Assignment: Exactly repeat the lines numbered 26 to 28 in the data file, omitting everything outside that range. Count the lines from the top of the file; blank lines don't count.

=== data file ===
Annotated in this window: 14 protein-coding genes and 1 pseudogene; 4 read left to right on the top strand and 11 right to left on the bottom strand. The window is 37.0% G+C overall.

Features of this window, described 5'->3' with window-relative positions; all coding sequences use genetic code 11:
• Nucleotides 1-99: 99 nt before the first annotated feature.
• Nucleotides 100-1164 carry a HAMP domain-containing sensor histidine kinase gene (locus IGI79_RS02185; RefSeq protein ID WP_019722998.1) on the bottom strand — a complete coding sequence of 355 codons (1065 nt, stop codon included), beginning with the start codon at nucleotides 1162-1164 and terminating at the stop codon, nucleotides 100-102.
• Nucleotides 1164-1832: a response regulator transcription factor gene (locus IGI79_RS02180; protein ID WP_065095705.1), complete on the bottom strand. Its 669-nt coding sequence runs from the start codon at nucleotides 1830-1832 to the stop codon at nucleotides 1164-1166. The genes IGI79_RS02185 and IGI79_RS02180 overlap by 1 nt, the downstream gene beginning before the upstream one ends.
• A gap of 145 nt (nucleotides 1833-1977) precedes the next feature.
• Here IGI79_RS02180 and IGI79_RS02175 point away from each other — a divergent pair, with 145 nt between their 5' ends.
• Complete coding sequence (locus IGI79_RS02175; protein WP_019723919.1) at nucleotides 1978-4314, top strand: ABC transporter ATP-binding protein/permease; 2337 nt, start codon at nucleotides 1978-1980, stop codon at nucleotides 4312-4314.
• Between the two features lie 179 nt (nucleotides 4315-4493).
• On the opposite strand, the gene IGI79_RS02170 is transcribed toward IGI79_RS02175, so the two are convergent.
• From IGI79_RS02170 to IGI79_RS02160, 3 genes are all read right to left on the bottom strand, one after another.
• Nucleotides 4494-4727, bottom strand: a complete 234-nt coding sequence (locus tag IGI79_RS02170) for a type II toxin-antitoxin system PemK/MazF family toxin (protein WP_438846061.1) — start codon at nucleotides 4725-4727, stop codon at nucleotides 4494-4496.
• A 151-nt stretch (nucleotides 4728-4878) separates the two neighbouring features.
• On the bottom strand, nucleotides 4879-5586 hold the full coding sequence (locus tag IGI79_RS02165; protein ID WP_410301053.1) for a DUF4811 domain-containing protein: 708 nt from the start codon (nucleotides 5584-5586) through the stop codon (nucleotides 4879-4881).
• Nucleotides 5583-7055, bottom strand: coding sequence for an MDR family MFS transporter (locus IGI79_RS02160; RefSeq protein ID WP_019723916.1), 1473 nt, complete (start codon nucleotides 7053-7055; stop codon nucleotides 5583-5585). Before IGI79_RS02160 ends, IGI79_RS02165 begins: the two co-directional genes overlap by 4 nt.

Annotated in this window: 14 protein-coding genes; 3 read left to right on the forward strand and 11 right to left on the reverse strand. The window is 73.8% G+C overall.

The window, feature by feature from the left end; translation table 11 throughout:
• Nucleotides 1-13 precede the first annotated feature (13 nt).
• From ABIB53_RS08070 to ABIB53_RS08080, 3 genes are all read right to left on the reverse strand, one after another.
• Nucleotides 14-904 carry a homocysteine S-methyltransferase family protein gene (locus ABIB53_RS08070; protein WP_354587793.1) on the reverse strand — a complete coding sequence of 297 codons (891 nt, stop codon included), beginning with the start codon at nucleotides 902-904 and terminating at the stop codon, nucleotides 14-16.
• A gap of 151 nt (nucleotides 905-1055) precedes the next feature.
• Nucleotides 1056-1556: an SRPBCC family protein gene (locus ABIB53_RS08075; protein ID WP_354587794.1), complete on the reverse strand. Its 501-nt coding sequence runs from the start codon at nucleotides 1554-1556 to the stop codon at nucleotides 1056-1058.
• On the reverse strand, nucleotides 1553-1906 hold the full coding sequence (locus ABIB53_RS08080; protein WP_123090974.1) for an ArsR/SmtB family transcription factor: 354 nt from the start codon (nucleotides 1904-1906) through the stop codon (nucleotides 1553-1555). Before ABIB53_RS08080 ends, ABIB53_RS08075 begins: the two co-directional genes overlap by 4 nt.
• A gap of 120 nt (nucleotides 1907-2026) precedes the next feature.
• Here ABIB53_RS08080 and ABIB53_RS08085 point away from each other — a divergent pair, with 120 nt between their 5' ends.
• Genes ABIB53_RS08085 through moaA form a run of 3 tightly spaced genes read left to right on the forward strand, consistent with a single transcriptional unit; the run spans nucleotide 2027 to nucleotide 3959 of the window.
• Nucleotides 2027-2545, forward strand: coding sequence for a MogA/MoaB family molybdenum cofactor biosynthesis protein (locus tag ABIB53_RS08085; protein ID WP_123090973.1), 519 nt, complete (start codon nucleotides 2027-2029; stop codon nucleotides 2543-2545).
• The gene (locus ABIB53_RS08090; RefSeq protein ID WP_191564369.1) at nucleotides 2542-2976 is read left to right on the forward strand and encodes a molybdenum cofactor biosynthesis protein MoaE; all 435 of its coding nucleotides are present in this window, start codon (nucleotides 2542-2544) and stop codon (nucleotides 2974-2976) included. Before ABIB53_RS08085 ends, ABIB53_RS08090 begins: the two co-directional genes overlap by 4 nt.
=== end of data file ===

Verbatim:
• Genes ABIB53_RS08085 through moaA form a run of 3 tightly spaced genes read left to right on the forward strand, consistent with a single transcriptional unit; the run spans nucleotide 2027 to nucleotide 3959 of the window.
• Nucleotides 2027-2545, forward strand: coding sequence for a MogA/MoaB family molybdenum cofactor biosynthesis protein (locus tag ABIB53_RS08085; protein ID WP_123090973.1), 519 nt, complete (start codon nucleotides 2027-2029; stop codon nucleotides 2543-2545).
• The gene (locus ABIB53_RS08090; RefSeq protein ID WP_191564369.1) at nucleotides 2542-2976 is read left to right on the forward strand and encodes a molybdenum cofactor biosynthesis protein MoaE; all 435 of its coding nucleotides are present in this window, start codon (nucleotides 2542-2544) and stop codon (nucleotides 2974-2976) included. Before ABIB53_RS08085 ends, ABIB53_RS08090 begins: the two co-directional genes overlap by 4 nt.